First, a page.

Mexican Theme Wedding


Mexican wedding traditions, decorations and customs for your wedding 'fiesta'!

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If you love color and excitement, celebrate your vows in fiesta style with a Mexican theme wedding and Mexican wedding traditions. Let age-old Mexican wedding customs add tasty "spice" to your wedding day bliss.

A good setting for a Mexican theme wedding would be an old mission-style church or a Spanish-style home. Traditionally, Mexican weddings are held in the bride's home, either indoors or, weather permitting, in the yard. But you can create a south-of-the-border ambiance anywhere.

The most important decorative element for your Mexican theme wedding is color. Go for striking hues and vivid contrast. Remember the "in between" colors, such as turquoise, magenta, and orange.

Include bright confetti in your invitations. Use the word "fiesta" instead of "reception," and "Senora," "Senorita," and "Senor" for "Mrs.," "Miss," and "Mr." Write with colored ink instead of the customary black. Stamp "Hola!" (Greetings!) on the envelopes.

Terra cotta pots and patterned tiles paired with bunches of fresh or faux flowers, or even cactuses, make a lovely and economical basic decor. For a lighter feel, consider pale green cactuses arranged with white daisies and yellow or orange zinnias.

Colorful serapes, sombreros, fans, or traditionally patterned hand-woven rugs will impart a Mexican flair to your Mexican theme wedding. Outdoors, these items could adorn trees, fences, or the outer wall of the house or other building.

After dark, light your festivities with strings of paper lanterns in your chosen color scheme. For table lighting, you could use Mexican terra-cotta candle holders placed on patterned tiles, or heavy silver candlesticks holding tapers.

Consider using either white table coverings or some pastel shade to show off bright-colored plates and napkins. Fun table decorations might include paired maracas, ceramic owls, or red, green and orange chili peppers.

For favors, you could give authentic Mexican seasonings in cute bottles. Or wrap traditional Mexican wedding cookies in tulle and tie with colored raffia or ribbons. Small pieces of hand-painted terra-cotta pottery filled with wrapped Mexican candies would make nice favors, too. These candies and spices are now available in the specialty aisles of many grocery stores. Or look in the phone book or online for a Mexican specialty shop.

Why not give your vows a Mexican flavor by saying "si" instead of "I do"? You might also consider incorporating one of the following Mexican wedding traditions into your wedding.
  • Near the end of the ceremony, the groom presents the bride with thirteen gold coins, symbolizing the trust he places in her. These are carried by an attendant, then poured lovingly into the bride's hands by the groom.
  • A specially chosen person places a white lasso (cord or ribbon) lightly around the shoulders or wrists of the bride and groom, binding them together. Once they're man and wife, the lasso is removed and given to the bride as a memento.
  • For the married couple's first dance together, guests sometimes gather round them in a heart-shaped formation. Afterward, the guests dance too, and pin money on the couple's clothing.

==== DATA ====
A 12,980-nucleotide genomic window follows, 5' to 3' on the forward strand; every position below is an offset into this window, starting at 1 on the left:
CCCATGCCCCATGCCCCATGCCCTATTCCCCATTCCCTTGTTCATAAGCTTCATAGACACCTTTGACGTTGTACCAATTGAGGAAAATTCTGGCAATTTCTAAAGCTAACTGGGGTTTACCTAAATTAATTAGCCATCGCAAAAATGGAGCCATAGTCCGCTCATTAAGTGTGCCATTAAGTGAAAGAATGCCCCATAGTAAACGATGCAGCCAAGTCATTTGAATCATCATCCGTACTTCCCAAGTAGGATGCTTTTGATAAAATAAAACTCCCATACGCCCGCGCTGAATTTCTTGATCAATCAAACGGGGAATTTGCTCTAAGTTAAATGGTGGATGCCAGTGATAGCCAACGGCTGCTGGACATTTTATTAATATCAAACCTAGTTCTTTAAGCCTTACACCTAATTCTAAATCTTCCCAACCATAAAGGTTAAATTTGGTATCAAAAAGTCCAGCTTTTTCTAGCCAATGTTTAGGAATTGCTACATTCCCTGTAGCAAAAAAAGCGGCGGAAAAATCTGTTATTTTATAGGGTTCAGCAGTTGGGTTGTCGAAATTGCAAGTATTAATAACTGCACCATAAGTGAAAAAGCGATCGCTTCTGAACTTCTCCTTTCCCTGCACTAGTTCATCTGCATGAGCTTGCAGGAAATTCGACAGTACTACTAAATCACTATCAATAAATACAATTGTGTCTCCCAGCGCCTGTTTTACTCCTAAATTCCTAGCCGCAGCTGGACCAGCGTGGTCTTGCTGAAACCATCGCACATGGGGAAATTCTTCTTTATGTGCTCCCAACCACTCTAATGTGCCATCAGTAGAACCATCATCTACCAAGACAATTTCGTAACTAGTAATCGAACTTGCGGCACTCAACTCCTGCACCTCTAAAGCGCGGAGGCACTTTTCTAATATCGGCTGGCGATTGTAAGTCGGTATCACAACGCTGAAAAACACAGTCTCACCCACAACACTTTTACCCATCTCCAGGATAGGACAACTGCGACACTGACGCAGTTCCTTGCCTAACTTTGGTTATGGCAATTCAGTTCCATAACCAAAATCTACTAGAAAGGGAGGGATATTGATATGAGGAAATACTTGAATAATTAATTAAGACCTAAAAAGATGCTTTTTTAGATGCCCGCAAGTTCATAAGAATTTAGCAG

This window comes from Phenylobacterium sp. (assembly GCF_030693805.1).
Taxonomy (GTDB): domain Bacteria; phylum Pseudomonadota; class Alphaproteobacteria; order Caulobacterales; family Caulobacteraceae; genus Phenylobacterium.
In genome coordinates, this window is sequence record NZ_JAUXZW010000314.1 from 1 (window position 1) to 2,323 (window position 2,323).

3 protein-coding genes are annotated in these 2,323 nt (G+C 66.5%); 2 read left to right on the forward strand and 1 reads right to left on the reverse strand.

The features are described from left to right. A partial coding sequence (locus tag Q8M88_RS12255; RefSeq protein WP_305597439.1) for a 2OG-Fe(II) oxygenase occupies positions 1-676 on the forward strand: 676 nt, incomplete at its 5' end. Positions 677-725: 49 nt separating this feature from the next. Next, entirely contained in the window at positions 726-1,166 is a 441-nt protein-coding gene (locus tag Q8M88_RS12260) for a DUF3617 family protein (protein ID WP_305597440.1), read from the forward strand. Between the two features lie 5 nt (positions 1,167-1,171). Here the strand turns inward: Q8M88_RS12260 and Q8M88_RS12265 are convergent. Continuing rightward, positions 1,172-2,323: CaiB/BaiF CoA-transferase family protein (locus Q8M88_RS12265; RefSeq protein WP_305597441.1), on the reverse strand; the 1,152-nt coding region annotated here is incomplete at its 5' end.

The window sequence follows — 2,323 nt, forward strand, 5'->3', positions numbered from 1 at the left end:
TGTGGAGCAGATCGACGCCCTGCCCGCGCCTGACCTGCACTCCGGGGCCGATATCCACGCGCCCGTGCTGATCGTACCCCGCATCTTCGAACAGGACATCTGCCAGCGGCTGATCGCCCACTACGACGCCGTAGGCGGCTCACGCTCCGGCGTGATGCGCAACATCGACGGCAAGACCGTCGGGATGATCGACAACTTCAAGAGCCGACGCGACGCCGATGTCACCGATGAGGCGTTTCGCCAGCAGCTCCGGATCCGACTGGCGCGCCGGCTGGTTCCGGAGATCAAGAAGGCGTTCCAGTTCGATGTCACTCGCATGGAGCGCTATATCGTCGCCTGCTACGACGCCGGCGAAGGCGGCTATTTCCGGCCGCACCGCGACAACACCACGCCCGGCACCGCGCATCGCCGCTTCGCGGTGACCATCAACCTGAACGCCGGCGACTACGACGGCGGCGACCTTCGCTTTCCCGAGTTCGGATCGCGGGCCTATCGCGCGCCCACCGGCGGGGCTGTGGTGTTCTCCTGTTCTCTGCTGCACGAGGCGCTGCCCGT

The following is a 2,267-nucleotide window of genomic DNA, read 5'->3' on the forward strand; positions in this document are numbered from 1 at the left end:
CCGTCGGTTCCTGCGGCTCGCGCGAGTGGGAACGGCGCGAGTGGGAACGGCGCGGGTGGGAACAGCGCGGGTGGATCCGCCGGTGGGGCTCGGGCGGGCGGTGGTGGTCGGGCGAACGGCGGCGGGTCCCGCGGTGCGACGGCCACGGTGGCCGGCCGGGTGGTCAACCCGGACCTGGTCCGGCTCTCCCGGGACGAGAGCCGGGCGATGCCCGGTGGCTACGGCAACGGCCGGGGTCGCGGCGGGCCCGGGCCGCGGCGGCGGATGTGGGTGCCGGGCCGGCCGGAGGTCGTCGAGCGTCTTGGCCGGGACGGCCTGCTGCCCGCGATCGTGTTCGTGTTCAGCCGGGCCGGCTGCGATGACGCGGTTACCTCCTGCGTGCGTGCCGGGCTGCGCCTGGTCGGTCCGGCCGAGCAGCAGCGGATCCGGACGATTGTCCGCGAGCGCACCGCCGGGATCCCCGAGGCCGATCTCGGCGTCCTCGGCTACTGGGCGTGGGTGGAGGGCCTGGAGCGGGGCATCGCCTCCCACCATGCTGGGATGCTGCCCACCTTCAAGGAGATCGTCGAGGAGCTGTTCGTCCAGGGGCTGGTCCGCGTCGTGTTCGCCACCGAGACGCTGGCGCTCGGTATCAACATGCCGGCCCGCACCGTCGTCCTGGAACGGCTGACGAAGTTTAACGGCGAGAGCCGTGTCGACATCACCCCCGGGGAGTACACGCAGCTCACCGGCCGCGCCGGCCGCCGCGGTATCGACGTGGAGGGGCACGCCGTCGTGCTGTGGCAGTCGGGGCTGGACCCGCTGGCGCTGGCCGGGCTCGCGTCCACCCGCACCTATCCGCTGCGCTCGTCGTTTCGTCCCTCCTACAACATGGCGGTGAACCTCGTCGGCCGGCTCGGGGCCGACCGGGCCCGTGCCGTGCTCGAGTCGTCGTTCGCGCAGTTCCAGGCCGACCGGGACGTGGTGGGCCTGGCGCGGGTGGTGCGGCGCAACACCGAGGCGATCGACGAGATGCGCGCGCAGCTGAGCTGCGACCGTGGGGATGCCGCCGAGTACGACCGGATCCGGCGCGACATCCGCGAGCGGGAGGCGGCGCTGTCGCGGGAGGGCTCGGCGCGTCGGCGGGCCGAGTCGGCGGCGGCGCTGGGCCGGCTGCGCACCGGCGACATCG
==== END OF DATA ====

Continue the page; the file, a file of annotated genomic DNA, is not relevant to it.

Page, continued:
• Mexican wedding traditions, including wedding attire for the bride and groom, vary greatly by region. You can't go wrong with ruffles, though. For something different, the bride might carry a fan instead of a bouquet, or include a chili pepper in with the flowers.

    Mexican wedding cake is traditionally a fruitcake soaked in rum, or a "tres leches" cake. You could cover either of these with white icing and decorate with chili peppers made from marzipan.

    When it comes to good eating, a Mexican theme wedding provides wonderful opportunities to incorporate Mexican wedding traditions into yet another aspect of day. Your menu might include tacos, enchiladas or tamales, or you could go for something more gourmet. For snacking, provide bowls of tortilla chips and salsa. Your guests will thank you for either holding down the spicy heat or placing a warning next to the hotter dishes. Mexican pottery makes pretty serving dishes, but you'll want to make sure the glaze is free of lead.

    If alcohol will be served, consider sangria, a traditional drink made from sweetened wine mixed with brandy, fruit juice, and soda water. And be sure to have someone propose a Mexican toast!

    If you want live music at your Mexican theme wedding, how about hiring a crowd-pleasing Mariachi band? Their vivid costumes and unique combinations of instruments (trumpets, guitars, drums, and sometimes harps or violins) will add charm and style to your wedding fiesta. As an alternative, you could have strolling guitarists serenade you and your guests.

    Traditional Mexican weddings are family affairs, and children are welcomed and even indulged. You might consider hanging a heart-shaped pinata and letting your younger guests take turns swatting it with a stick while wearing a colorful blindfold.

    Just as your "amor" captured your heart, your Mexican theme wedding will capture your imagination. And if you can top it off with a Mexican honeymoon, so much the better!

    Written by: Jim Williams